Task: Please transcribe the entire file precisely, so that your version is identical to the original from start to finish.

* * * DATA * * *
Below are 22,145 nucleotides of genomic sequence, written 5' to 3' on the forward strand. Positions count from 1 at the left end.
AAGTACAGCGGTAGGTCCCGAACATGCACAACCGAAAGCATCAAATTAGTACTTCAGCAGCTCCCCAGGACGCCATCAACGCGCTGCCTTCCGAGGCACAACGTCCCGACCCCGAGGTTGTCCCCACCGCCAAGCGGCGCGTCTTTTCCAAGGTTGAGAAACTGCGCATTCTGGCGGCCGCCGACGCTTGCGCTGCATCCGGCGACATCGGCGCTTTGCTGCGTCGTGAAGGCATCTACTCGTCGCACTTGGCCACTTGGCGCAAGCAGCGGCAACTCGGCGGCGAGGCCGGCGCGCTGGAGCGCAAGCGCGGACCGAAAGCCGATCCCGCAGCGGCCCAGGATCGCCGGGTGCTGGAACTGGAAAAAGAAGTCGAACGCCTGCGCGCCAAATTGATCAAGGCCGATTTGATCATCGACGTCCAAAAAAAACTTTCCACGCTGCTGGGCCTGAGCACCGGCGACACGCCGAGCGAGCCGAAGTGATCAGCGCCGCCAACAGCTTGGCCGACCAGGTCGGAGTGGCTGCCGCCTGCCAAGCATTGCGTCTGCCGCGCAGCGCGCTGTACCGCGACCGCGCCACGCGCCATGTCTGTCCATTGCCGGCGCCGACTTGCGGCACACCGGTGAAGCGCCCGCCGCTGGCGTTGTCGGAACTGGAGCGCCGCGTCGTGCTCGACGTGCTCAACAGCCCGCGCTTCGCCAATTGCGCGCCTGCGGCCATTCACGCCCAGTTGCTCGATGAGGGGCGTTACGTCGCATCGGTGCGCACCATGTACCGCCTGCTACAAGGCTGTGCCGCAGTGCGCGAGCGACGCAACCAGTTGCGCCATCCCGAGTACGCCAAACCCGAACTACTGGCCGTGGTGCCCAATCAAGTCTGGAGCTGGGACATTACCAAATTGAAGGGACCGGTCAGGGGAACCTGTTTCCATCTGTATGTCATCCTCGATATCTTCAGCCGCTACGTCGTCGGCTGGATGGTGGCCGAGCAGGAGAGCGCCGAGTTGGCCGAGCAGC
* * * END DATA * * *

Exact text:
Below are 22,145 nucleotides of genomic sequence, written 5' to 3' on the forward strand. Positions count from 1 at the left end.
AAGTACAGCGGTAGGTCCCGAACATGCACAACCGAAAGCATCAAATTAGTACTTCAGCAGCTCCCCAGGACGCCATCAACGCGCTGCCTTCCGAGGCACAACGTCCCGACCCCGAGGTTGTCCCCACCGCCAAGCGGCGCGTCTTTTCCAAGGTTGAGAAACTGCGCATTCTGGCGGCCGCCGACGCTTGCGCTGCATCCGGCGACATCGGCGCTTTGCTGCGTCGTGAAGGCATCTACTCGTCGCACTTGGCCACTTGGCGCAAGCAGCGGCAACTCGGCGGCGAGGCCGGCGCGCTGGAGCGCAAGCGCGGACCGAAAGCCGATCCCGCAGCGGCCCAGGATCGCCGGGTGCTGGAACTGGAAAAAGAAGTCGAACGCCTGCGCGCCAAATTGATCAAGGCCGATTTGATCATCGACGTCCAAAAAAAACTTTCCACGCTGCTGGGCCTGAGCACCGGCGACACGCCGAGCGAGCCGAAGTGATCAGCGCCGCCAACAGCTTGGCCGACCAGGTCGGAGTGGCTGCCGCCTGCCAAGCATTGCGTCTGCCGCGCAGCGCGCTGTACCGCGACCGCGCCACGCGCCATGTCTGTCCATTGCCGGCGCCGACTTGCGGCACACCGGTGAAGCGCCCGCCGCTGGCGTTGTCGGAACTGGAGCGCCGCGTCGTGCTCGACGTGCTCAACAGCCCGCGCTTCGCCAATTGCGCGCCTGCGGCCATTCACGCCCAGTTGCTCGATGAGGGGCGTTACGTCGCATCGGTGCGCACCATGTACCGCCTGCTACAAGGCTGTGCCGCAGTGCGCGAGCGACGCAACCAGTTGCGCCATCCCGAGTACGCCAAACCCGAACTACTGGCCGTGGTGCCCAATCAAGTCTGGAGCTGGGACATTACCAAATTGAAGGGACCGGTCAGGGGAACCTGTTTCCATCTGTATGTCATCCTCGATATCTTCAGCCGCTACGTCGTCGGCTGGATGGTGGCCGAGCAGGAGAGCGCCGAGTTGGCCGAGCAGC